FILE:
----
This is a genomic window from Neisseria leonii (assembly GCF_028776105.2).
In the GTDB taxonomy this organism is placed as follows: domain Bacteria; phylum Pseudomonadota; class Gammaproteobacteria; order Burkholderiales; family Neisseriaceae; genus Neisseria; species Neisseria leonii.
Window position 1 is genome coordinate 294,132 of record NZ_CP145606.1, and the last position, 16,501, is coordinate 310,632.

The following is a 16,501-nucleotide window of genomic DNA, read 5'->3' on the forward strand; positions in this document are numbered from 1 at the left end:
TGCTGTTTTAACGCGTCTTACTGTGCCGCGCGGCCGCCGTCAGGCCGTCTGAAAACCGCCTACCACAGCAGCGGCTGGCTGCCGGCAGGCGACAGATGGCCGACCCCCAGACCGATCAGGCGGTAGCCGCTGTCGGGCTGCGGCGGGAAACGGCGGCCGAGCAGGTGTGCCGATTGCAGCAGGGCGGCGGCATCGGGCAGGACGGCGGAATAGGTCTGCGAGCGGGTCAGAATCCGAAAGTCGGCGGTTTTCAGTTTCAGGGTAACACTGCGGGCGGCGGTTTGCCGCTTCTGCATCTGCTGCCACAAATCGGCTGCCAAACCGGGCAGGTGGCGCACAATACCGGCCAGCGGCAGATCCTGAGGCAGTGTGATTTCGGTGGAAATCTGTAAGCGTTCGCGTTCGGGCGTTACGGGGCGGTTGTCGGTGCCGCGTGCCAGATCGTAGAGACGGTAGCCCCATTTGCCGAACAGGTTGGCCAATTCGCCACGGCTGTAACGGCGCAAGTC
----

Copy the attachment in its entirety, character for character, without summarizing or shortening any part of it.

This is a genomic window from Neisseria leonii (assembly GCF_028776105.2).
In the GTDB taxonomy this organism is placed as follows: domain Bacteria; phylum Pseudomonadota; class Gammaproteobacteria; order Burkholderiales; family Neisseriaceae; genus Neisseria; species Neisseria leonii.
Window position 1 is genome coordinate 294,132 of record NZ_CP145606.1, and the last position, 16,501, is coordinate 310,632.

The following is a 16,501-nucleotide window of genomic DNA, read 5'->3' on the forward strand; positions in this document are numbered from 1 at the left end:
TGCTGTTTTAACGCGTCTTACTGTGCCGCGCGGCCGCCGTCAGGCCGTCTGAAAACCGCCTACCACAGCAGCGGCTGGCTGCCGGCAGGCGACAGATGGCCGACCCCCAGACCGATCAGGCGGTAGCCGCTGTCGGGCTGCGGCGGGAAACGGCGGCCGAGCAGGTGTGCCGATTGCAGCAGGGCGGCGGCATCGGGCAGGACGGCGGAATAGGTCTGCGAGCGGGTCAGAATCCGAAAGTCGGCGGTTTTCAGTTTCAGGGTAACACTGCGGGCGGCGGTTTGCCGCTTCTGCATCTGCTGCCACAAATCGGCTGCCAAACCGGGCAGGTGGCGCACAATACCGGCCAGCGGCAGATCCTGAGGCAGTGTGATTTCGGTGGAAATCTGTAAGCGTTCGCGTTCGGGCGTTACGGGGCGGTTGTCGGTGCCGCGTGCCAGATCGTAGAGACGGTAGCCCCATTTGCCGAACAGGTTGGCCAATTCGCCACGGCTGTAACGGCGCAAGTC